The tech sector has a new set of magic words: free cash flow. Even Uber, king of cash burn, is feeling the heat.
“We need to show them the money,” wrote Uber chief executive Dara Khosrowshahi in a memo obtained by the Financial Times. It is an extraordinary message. Oh, NOW Uber needs to prove it can make money? What happened in the previous 13 years?
The question of whether public markets are entering a sustained downturn has focused minds here in San Francisco. If central banks put a definitive end to the era of low rates that made money so cheap, the question is whether growth companies with high valuations will deflate to reasonable levels, or just crash and burn.
Hence the focus on grown-up metrics such as free cash flow, or what’s left over after any investing. Shares in electric car company Tesla are down 39 per cent this year. But speaking at the FT’s Future of the Car conference this week, boss Elon Musk said that his company had a bright future “and I think we will throw off a tremendous amount of free cash flow”.
But what do companies do when they have no clear path to profitability? Denver-based data analytics company Palantir tried to get around the problem by riffing on the state of the world.
Markets were not convinced. Its slowing revenue growth does not back up Palantir’s claim of thriving in good times and bad. Shares are down 61 per cent in the year to date. Lex thinks it will require a near-term forecast date for positive net income before Palantir’s shares recover.
New York-based meal-kit delivery service Blue Apron remains profitless after 10 years. This week, it had an even more worrying number to report — sales are half the level they were when it listed in 2017. Lex wonders why RJB Partners is investing $40mn in a private placement. Perhaps it will take the stock private but its behaviour so far has been odd.
At Japanese technology investment group SoftBank, which has contributed to high tech valuations, Masayoshi Son has put the brakes on its investment pace. Annual net loss has reached ¥1.7tn ($13bn). Lex is curious about what will happen now to the $50bn in capital that has been earmarked for investments.
Lex does applaud founder Son for diversifying away from China as crackdowns increase. The possible US delisting of Chinese online housing platform owner KE Holdings has also encouraged Son to list it in Hong Kong. That will improve liquidity but do little to solve the real problem: China’s faltering property market.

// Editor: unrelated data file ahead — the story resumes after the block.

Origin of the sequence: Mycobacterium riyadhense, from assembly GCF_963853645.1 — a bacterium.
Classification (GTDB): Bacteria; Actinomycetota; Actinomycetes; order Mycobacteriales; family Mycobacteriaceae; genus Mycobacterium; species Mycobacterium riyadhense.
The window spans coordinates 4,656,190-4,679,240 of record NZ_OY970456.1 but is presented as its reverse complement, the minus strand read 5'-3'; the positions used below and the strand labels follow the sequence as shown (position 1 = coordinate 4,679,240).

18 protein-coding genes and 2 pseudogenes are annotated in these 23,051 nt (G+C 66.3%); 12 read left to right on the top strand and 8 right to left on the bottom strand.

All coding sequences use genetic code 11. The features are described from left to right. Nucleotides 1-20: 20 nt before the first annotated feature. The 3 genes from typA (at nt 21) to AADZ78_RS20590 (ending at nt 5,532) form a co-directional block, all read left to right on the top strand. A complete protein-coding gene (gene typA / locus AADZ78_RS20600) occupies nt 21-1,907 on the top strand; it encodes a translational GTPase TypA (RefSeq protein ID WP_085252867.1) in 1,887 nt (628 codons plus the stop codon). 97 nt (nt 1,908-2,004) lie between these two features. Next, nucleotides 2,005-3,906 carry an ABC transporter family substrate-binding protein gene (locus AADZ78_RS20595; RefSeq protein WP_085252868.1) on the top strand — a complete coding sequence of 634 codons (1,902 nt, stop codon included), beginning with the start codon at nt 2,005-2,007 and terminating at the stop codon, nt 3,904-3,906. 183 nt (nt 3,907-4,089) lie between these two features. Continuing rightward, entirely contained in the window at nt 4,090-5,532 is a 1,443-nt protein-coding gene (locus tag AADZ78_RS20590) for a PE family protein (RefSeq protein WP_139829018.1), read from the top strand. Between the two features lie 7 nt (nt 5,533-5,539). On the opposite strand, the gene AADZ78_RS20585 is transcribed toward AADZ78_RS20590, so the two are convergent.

Dating app Bumble is still hung up on using adjusted ebitda — but at least sales are growing. Lex is intrigued by the success of its acquisition of France’s Fruitz, which matches users via the medium of fruit. But adding more users via acquisitions will never take Bumble close to the almost 100mn users that Match boasts. Bumble shares are down 38 per cent so far this year.
Crypto investors have a much harder time pointing to a metric that might support prices. Bad news for US-listed cryptocurrency exchange Coinbase, whose price is firmly tethered to the fortunes of bitcoin, the largest cryptocurrency. Traders are being warned they could lose all of their crypto assets if the company goes bankrupt — a reminder that this sector lacks the safety net of banks.
Speaking of tethered assets — the not-so stablecoin tether fell below the US dollar to which it is meant to be pegged. US Treasury secretary Janet Yellen has called for stablecoin rules and says there is a risk of financial instability. Lex agrees that if Tether liquidates its $34bn Treasury holdings or $24bn of corporate debt there will be market repercussions. That’s if those numbers are correct. We also point out that Tether has been in trouble over its claims before.
Rising rates may spell doom for risky assets but European banks should be happy. Think again. At just over seven times forward earnings, Lex thinks the sector does look cheap but prone to credit risk should recession take hold in the next year.
Tangible assets are still rising in price though. Lex wonders if Andy Warhol prints offer an inflation hedge. Over the long term, prices have beaten inflation. But, of course, the pool of buyers is small and susceptible to impulse spending.
Perhaps chipmakers are a better bet. Integrated device manufacturers such as Infineon and Samsung are busy completing back orders pushed higher by snagged supply chains. Gartner expects a 13.6 per cent increase in global semiconductor revenues this year.
Russia is thinking carefully about its own supply chains as the EU threatens an oil embargo. Hungary wants a carve-out but, even with exemptions, Lex says an EU ban would have clout. Russia’s ability to replace its main customer will be hit by transport constraints. Energy prices are already rising amid the quarrel. Household bills too. Companies such as Centrica may find it increasingly hard to justify raising shareholder rewards, but the UK energy group will probably do so, believes Lex.
Oil market turmoil could accelerate the transition to clean energy. Shareholders are putting more pressure on global companies to make the change. Not BlackRock, though. The goliath of fund management is swerving some climate change resolutions. But as Lex points out, this is not such a radical decision. BlackRock supported less than half of environmental and social shareholder proposals last proxy season. Still, it is an unwelcome step back.
Enjoy your weekend,
Deputy Head of Lex